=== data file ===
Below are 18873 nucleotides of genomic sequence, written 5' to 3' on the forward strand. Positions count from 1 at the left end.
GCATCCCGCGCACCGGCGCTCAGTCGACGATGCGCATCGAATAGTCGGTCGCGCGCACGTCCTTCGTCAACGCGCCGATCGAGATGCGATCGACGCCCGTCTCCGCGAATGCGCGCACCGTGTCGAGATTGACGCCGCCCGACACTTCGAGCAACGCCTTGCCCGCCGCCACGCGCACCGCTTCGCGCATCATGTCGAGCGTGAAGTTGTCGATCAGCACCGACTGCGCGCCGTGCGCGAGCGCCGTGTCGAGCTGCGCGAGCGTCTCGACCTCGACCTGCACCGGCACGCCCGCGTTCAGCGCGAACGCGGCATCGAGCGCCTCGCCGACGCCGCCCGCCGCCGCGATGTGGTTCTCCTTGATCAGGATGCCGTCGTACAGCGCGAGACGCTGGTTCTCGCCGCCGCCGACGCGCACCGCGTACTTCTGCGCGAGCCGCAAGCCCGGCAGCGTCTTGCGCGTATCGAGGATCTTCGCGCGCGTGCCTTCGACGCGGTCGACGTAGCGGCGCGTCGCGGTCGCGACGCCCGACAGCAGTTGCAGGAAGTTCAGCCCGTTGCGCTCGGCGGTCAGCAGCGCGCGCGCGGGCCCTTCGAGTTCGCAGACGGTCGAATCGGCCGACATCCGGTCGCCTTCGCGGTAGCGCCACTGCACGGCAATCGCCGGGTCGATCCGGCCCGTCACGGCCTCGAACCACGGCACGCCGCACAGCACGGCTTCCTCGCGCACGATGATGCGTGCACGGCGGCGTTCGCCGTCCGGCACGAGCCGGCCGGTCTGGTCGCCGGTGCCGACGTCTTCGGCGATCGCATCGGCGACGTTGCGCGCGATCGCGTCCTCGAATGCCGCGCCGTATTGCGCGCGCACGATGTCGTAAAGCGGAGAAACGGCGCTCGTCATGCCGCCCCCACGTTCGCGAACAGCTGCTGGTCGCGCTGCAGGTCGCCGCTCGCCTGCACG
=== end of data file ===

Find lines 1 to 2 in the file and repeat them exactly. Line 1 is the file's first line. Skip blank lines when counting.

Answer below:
Below are 18873 nucleotides of genomic sequence, written 5' to 3' on the forward strand. Positions count from 1 at the left end.
GCATCCCGCGCACCGGCGCTCAGTCGACGATGCGCATCGAATAGTCGGTCGCGCGCACGTCCTTCGTCAACGCGCCGATCGAGATGCGATCGACGCCCGTCTCCGCGAATGCGCGCACCGTGTCGAGATTGACGCCGCCCGACACTTCGAGCAACGCCTTGCCCGCCGCCACGCGCACCGCTTCGCGCATCATGTCGAGCGTGAAGTTGTCGATCAGCACCGACTGCGCGCCGTGCGCGAGCGCCGTGTCGAGCTGCGCGAGCGTCTCGACCTCGACCTGCACCGGCACGCCCGCGTTCAGCGCGAACGCGGCATCGAGCGCCTCGCCGACGCCGCCCGCCGCCGCGATGTGGTTCTCCTTGATCAGGATGCCGTCGTACAGCGCGAGACGCTGGTTCTCGCCGCCGCCGACGCGCACCGCGTACTTCTGCGCGAGCCGCAAGCCCGGCAGCGTCTTGCGCGTATCGAGGATCTTCGCGCGCGTGCCTTCGACGCGGTCGACGTAGCGGCGCGTCGCGGTCGCGACGCCCGACAGCAGTTGCAGGAAGTTCAGCCCGTTGCGCTCGGCGGTCAGCAGCGCGCGCGCGGGCCCTTCGAGTTCGCAGACGGTCGAATCGGCCGACATCCGGTCGCCTTCGCGGTAGCGCCACTGCACGGCAATCGCCGGGTCGATCCGGCCCGTCACGGCCTCGAACCACGGCACGCCGCACAGCACGGCTTCCTCGCGCACGATGATGCGTGCACGGCGGCGTTCGCCGTCCGGCACGAGCCGGCCGGTCTGGTCGCCGGTGCCGACGTCTTCGGCGATCGCATCGGCGACGTTGCGCGCGATCGCGTCCTCGAATGCCGCGCCGTATTGCGCGCGCACGATGTCGTAAAGCGGAGAAACGGCGCTCGTCATGCCGCCCCCACGTTCGCGAACAGCTGCTGGTCGCGCTGCAGGTCGCCGCTCGCCTGCACG